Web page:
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Title: Victimhood through a creaturely lens : creatureliness, trauma and victimhood in Austrian and Italian literature and film after 1945
Author: Hills, A. J.
ISNI:       0000 0004 8498 7331
Awarding Body: UCL (University College London)
Current Institution: University College London (University of London)
Date of Award: 2017
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The thesis compares the representation of the Second World War, fascism and the Holocaust in Italian and Austrian literature and film. In Austria, the national myth of 'Hitler's first victim' echoes with the prevalent Italian cultural narrative of the 'good Italian', which forecloses uncomfortable reckonings with toxic historical legacies and their traumatic aftermaths. By drawing on a range of theoretical writers such as Benjamin, Weil, Santner and Agamben, I argue that the 'creature' is a privileged lens through which victimhood can be examined as it represents the dehumanisation of the human being through traumatic exposure to violence. The notion of the creaturely theorises the ubiquity of animal imagery to represent wartime violence and is a barometer for attitudes towards suffering and victimhood where traumatic experience paradoxically either affirms the value of the victim's suffering as a guarantor of humanity, or rejects the dehumanising impact of trauma as undesirable. By focussing on embodiment as a primary signifier of the salience of history, I begin my thesis with an analysis of historical consciousness and creaturely embodiment in Carlo Levi's Cristo si è fermato a Eboli (1945) and Thomas Bernhard's Frost (1963). The second part of the thesis examines Morante's La Storia (1974) to evaluate the role of non-human animals, children and wartime spaces and assess the impact of suffering and trauma on the elaboration of a messianic interpretation of history's victims. The third chapter deals with the transmission of a legacy of victimhood through generation and orality, and the necessity of developing an ethics of attention to competing narratives of history and national identity in Elisabeth Reichart's Februarschatten (1984) and Anna Waltraud Mitgutsch's Die Züchtigung (1985). The second part of my thesis problematises how the study of the Holocaust mobilises the notion of humanity while relying on the ubiquity of creaturely representation in Primo Levi and Ilse Aichinger. I conclude with a brief examination of Pier Paolo Pasolini's Salò (1975) and Liliana Cavani's Il Portiere di Notte (1974) in which I explore how filmic explorations of the textual trope of the creaturely, non-human, body imply problematic issues relating to the economy and politics of consumerism via an eroticisation of suffering. The thesis aims to retain a mindfulness of the precarity of a monolithically human definition of embodiment in the aftermath of violent historical events, and interrogate the viability of resting unambiguous narratives of personal and national identity on a troubled embodiment with the aim of accommodating readings that engage historical agency, reflect on the multiplicity of identities and maintain an ethical imperative towards the suffering other.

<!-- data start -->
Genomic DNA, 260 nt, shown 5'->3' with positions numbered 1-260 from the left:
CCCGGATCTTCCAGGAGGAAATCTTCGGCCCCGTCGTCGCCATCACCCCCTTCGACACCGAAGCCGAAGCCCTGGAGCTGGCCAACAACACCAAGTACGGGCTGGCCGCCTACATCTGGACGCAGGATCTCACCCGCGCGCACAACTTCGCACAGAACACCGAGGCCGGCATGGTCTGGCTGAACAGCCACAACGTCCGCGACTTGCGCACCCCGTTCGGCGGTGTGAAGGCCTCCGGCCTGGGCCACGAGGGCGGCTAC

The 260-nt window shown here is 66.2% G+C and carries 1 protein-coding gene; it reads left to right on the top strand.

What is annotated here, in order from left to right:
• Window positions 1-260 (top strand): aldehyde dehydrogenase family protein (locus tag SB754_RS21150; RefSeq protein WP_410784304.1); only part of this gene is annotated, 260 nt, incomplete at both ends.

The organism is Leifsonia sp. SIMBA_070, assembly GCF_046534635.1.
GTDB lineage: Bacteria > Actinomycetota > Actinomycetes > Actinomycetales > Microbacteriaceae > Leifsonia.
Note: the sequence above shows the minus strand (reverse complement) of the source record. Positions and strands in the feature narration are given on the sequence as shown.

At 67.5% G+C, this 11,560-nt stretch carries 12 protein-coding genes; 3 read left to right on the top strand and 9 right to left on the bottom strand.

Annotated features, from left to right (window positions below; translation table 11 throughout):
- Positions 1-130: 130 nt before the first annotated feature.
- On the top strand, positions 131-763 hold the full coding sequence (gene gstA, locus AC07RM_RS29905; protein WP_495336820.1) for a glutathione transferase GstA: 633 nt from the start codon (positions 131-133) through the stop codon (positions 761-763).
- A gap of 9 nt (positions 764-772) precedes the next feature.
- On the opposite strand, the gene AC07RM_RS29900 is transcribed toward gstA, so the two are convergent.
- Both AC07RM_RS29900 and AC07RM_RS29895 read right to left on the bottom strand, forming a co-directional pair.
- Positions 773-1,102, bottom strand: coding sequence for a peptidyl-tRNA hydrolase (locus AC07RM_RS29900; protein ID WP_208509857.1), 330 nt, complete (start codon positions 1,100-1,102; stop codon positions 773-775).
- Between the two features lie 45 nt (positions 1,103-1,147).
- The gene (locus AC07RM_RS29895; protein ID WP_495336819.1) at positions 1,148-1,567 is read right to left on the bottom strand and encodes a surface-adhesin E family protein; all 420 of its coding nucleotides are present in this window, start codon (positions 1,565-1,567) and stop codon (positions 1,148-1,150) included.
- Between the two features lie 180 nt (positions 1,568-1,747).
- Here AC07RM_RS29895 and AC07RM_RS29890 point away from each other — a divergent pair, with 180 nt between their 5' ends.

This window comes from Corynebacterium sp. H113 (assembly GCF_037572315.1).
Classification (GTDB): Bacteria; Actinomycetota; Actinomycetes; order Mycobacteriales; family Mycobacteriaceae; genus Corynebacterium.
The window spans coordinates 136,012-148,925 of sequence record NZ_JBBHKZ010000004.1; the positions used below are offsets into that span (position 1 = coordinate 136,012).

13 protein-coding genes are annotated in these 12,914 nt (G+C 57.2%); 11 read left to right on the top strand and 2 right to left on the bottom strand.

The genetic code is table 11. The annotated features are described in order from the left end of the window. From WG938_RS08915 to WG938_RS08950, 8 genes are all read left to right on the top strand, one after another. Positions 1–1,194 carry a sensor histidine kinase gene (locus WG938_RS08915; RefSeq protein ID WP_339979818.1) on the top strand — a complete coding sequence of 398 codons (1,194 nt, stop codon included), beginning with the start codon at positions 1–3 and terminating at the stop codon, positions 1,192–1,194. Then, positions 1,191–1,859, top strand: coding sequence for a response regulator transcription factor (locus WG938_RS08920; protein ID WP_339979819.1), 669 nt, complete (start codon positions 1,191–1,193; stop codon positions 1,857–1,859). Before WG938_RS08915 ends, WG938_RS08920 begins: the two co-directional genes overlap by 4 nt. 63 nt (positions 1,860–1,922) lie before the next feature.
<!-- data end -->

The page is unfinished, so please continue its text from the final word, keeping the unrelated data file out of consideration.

Supervisor: Not available Sponsor: Not available
Qualification Name: Thesis (Ph.D.) Qualification Level: Doctoral
EThOS ID:  DOI: Not available